Published on December 27, 2012 by Amy
The Kumeyaay, also known as Tipai-Ipai, Kamia, or formerly Diegueño, are Native American people of the extreme southwestern United States and northwest Mexico. They live in the states of California in the US and Baja California in Mexico. In Spanish, the name is commonly spelled Kumiai.
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The Kumeyaay consist of two related groups, the Ipai and Tipai. The two coastal groups’ traditional homelands were approximately separated by the San Diego River: the northern Ipai (extending from Escondido to Lake Henshaw) and the southern Tipai (including the Laguna Mountains, Ensenada, and Tecate).
Nomenclature and tribal distinctions are not widely agreed upon. The general scholarly consensus recognizes three separate languages: Ipai, Kumeyaay proper (including the Kamia), and Tipai in northern Baja California (e.g., Langdon 1990). However, this notion is not supported by speakers of the language (actual Kumeyaay people) who contend that within their territory, all Kumeyaay (Ipai/Tipai) can understand and speak to each other, at least after a brief acclimatization period. All three languages belong to the Delta–California branch of the Yuman family, to which several other linguistically distinct but related groups also belong, including the Cocopa, Quechan, Paipai, and Kiliwa.
The meaning of the term Kumeyaay is unknown, but Ipai or Tipai both mean “people.” Some Kumeyaay in the southern areas also refer to themselves as MuttTipi, which means “people of the earth.”
Evidence of human settlement, in what is today considered Kumeyaay territory, may go back 12,000 years. 7000 BCE marked the emergence of two cultural traditions: the California Coast and Valley tradition and the Desert tradition. The Cuyamaca complex, a late Holocene complex in San Diego County is related to the Kumeyaay peoples.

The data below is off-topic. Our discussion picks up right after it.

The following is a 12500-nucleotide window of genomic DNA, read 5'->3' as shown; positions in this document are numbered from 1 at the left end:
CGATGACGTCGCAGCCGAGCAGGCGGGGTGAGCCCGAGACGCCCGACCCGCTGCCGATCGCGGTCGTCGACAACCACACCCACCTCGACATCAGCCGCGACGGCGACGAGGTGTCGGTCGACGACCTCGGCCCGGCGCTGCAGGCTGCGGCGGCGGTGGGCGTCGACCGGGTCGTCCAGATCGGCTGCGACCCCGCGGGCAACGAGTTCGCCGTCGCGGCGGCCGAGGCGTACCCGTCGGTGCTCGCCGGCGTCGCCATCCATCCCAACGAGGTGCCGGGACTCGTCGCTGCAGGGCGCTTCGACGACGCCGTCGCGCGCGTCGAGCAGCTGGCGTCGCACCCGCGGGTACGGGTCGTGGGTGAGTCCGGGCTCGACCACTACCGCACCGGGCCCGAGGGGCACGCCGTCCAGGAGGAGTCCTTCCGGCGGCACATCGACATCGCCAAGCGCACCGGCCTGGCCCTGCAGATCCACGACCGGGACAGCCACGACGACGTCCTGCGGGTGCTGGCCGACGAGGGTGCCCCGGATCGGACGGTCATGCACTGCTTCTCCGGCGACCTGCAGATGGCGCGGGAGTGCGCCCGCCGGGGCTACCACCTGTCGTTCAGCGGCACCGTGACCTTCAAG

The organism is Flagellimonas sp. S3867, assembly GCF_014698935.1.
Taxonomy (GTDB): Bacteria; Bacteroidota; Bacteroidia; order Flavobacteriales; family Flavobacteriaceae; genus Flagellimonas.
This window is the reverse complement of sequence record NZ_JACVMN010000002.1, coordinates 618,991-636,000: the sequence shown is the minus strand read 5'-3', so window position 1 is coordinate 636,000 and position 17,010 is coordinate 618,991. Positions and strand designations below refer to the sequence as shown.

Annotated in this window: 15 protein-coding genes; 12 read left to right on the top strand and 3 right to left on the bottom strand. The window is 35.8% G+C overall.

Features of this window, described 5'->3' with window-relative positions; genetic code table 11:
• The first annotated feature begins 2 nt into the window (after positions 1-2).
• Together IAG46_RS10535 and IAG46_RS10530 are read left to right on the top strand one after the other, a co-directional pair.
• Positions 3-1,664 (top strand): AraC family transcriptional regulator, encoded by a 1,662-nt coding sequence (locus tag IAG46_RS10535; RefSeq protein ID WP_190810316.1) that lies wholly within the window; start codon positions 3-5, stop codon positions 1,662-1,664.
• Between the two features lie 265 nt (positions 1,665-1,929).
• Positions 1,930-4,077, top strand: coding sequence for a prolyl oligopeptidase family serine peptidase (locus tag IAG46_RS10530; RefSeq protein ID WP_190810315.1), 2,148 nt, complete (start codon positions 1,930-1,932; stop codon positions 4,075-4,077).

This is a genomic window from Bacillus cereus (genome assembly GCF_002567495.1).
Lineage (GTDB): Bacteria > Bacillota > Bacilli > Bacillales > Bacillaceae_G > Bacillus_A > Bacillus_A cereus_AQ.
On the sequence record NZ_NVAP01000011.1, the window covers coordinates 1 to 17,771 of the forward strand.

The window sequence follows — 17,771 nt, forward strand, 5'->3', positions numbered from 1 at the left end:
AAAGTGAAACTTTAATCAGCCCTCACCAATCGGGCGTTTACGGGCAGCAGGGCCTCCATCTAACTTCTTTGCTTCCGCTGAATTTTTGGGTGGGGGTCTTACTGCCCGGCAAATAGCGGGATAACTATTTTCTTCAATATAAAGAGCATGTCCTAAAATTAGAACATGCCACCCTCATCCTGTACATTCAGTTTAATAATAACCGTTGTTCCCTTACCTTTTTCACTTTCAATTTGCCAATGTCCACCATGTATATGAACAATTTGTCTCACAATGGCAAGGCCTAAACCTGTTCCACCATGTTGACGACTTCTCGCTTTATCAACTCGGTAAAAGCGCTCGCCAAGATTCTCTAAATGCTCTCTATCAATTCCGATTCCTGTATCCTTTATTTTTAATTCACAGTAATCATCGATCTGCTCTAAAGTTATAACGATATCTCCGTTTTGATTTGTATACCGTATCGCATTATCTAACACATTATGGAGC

One view holds that pre-historic Tipai-Ipai emerged around 1000 CE; however, others believe Kumeyaay peoples have lived in San Diego for 12,000 years. At the time of European contact, Kumeyaay comprised several autonomous bands with 30 patrilineal clans.
Spaniards entered Tipai-Ipai territory in the late 18th century, bringing with them non-native, invasive flora, and domestic animals, which brought about degradation to local ecology. Under the Spanish Mission system, bands living near Mission San Diego de Alcalá, established in 1769, were called Diegueños. After Mexico took over the lands from Spain, they secularized the missions in 1834, and Ipai and Tipais lost their lands; essentially band members became serfs.
From 1870 to 1910, American settlers lawlessly seized lands, including arable and native gathering lands. In 1875, President Ulysses Grant created reservations in the area, and additional lands were placed under trust patent status after the passage of the 1891 Act for the Relief of Mission Indians. The reservations tended to be small and lacked adequate water supplies.
Kumeyaay people supported themselves by farming and agricultural wage labor; however, a 20-year drought in the mid-20 century crippled the region’s dry farming economy. For their common welfare, several reservations formed the non-profit Kumeyaay, Inc.
Estimates for the pre-contact populations of most native groups in California have varied substantially. Alfred L. Kroeber proposed that the population of the Kumeyaay in 1770, exclusive of those in Baja California, had been about 3,000. Katharine Luomala suggested that the region could have supported 6,000-9,000 Kumeyaay. Florence C. Shipek went much farther, estimating 16,000-19,000 inhabitants.
In the late 18th century, Kumeyaay population was between 3000 and 9000. In 1828, 1711 Kumeyaay were recorded by the missions. The 1860 federal census recorded 1571 Kumeyaay living in 24 villages. In 1900, an estimated 1200 Kumeyaay lived on reservation lands, while 2000 lived elsewhere. The Bureau of Indian Affairs recorded 1322 Kumeyaay in 1968, with 435 living on reservations.